Section: New Results

Other works


Participants: Laura Mendoza Virtually all magnetic fusion devices resort to tomography diagnostics for a variety of plasma emissions. All those diagnosis have a lot in common: the plasma is transparent to the observed quantity, such that the signal on a detector is derived from a spatial integration of the local emission. Solving the direct problem (i.e. from simulated emissivity to signals) requires modeling the diagnostic geometry and is used for physics code validation or diagnostic design. Solving the inverse problem (i.e. from experimental signals to reconstruct 2D emissivity) is useful for data interpretation and requires not only geometry modeling but also decomposing the unknown emissivity into basis functions and inversion-regularization routines. In this context, a python library, ToFu, solves the direct and inverse problems for synthetic diagnostics. The project objective for the second part of 2018 is to develop and optimize the existing geometry module in ToFu, with a special focus on the ray-tracing algorithms.

Discontinuous Galerkin solver

Participants: Philippe Helluy, Bruno Weber We have implemented and validated new optimizations in our Discontinuous Galerkin (DG) codes CLAC and SCHNAPS. In CLAC, Bruno Weber, our CIFRE PhD in the AxesSim company, has implemented a local time-step method and optimizations in order to run efficiently the OpenCL kernels both on CPU and GPU. This allows to run a huge electromagnetic simulation of a Bluetooth antenna in interaction with a full volumic human model. The simulation was run on the supercomputer Piz Daint (3rd at the "top 500" ranking in 2017). The computing hours were awarded through a PRACE call dedicated to small companies. In SCHNAPS we were able to assess the efficiency of the StarPU runtime for distributing the computational tasks efficiently on hybrid computers.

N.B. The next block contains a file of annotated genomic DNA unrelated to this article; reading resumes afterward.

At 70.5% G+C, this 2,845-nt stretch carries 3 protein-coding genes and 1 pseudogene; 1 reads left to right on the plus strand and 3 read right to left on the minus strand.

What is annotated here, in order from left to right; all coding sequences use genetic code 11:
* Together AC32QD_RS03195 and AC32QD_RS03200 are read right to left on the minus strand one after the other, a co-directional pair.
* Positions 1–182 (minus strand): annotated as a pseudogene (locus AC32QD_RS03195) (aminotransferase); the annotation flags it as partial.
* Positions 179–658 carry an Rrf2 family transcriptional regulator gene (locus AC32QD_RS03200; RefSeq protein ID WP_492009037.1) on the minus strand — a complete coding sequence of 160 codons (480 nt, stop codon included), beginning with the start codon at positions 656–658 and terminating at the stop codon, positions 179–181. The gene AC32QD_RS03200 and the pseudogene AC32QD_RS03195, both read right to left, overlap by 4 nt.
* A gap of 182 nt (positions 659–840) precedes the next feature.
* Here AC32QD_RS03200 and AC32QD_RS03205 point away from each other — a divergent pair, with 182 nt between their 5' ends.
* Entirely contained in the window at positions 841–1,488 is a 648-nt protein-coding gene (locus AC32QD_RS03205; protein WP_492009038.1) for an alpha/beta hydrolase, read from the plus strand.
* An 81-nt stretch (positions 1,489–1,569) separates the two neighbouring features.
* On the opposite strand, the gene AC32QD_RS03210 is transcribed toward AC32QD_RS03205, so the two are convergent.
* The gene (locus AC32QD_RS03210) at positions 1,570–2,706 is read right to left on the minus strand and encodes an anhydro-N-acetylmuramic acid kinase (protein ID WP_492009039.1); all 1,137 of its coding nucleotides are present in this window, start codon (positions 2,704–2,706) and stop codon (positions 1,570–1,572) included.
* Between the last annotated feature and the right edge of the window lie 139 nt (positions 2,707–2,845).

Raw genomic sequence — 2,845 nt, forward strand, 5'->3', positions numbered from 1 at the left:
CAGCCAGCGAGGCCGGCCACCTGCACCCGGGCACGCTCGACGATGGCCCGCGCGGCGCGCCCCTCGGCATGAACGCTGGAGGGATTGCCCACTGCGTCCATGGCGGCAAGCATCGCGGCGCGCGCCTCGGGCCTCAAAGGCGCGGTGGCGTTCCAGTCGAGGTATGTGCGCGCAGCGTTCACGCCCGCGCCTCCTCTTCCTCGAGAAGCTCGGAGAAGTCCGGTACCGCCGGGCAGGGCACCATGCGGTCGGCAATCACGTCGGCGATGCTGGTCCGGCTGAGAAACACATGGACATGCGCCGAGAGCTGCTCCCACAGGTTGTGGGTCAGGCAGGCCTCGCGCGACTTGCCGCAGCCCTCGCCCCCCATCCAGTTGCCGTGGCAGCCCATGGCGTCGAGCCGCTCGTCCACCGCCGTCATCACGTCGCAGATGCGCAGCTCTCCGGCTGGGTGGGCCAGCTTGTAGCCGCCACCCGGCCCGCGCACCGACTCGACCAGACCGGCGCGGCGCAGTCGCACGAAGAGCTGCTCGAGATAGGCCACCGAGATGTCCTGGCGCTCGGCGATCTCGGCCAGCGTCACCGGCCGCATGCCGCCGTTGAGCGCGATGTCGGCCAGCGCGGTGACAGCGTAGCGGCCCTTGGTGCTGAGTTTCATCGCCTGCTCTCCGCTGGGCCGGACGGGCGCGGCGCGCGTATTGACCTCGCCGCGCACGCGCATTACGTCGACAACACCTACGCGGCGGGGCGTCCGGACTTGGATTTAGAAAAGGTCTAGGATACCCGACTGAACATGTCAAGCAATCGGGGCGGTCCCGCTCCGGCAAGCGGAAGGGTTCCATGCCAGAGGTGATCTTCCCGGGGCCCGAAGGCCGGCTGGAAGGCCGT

Finite volume methods for complex hyperbolic system

Participants: Philippe Helluy, Lucie Quibel In the thesis of Lucie Quibel (started in November 2017), we study numerical methods for solving compressible fluids with complex equation of states. The objective is to simulate liquid-vapor flows that occur in nuclear plants. The pressure behavior of the liquid-vapor mixture is very complex and obtained through measurements and tabulated laws. This sometimes prevent the system from being hyperbolic and leads to instabilities. We are trying to construct simpler but realistic laws that preserve the convexity structure and the scheme robustness.